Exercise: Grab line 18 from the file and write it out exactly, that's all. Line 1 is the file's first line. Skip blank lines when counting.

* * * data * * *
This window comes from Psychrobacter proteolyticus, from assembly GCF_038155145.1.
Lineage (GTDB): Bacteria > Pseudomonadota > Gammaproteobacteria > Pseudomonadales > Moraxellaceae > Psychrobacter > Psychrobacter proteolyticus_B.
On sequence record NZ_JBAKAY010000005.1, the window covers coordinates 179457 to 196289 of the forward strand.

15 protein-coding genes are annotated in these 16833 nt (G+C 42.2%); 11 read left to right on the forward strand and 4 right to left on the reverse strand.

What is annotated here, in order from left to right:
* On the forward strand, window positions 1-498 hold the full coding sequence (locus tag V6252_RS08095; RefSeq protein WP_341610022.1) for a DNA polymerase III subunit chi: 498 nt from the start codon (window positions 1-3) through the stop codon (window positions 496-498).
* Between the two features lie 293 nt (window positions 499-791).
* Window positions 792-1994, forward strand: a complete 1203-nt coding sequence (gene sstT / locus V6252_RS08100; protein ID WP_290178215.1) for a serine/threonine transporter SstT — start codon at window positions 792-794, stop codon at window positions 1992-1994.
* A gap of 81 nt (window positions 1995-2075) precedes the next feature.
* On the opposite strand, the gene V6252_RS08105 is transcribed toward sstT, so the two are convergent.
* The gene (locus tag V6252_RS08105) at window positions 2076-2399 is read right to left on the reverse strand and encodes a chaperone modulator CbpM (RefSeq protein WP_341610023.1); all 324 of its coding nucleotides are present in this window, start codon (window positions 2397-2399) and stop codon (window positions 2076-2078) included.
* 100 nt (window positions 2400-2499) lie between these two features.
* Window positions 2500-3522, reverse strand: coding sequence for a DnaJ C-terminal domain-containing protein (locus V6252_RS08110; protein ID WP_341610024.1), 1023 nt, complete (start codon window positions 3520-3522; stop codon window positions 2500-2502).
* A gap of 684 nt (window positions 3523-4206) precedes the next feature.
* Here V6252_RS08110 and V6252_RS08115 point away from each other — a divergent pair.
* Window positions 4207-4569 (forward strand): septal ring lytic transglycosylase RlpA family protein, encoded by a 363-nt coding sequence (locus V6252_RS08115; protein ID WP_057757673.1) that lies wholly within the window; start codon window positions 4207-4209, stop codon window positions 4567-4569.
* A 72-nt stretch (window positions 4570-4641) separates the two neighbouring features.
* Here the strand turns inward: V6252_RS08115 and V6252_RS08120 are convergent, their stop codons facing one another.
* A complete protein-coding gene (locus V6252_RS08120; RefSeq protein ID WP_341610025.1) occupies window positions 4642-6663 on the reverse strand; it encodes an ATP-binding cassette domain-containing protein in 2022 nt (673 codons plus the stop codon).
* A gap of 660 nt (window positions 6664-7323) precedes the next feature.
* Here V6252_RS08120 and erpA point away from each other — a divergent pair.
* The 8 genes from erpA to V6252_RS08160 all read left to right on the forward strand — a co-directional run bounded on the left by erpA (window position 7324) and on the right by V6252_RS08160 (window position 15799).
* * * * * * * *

* Here the strand turns inward: V6252_RS08115 and V6252_RS08120 are convergent, their stop codons facing one another.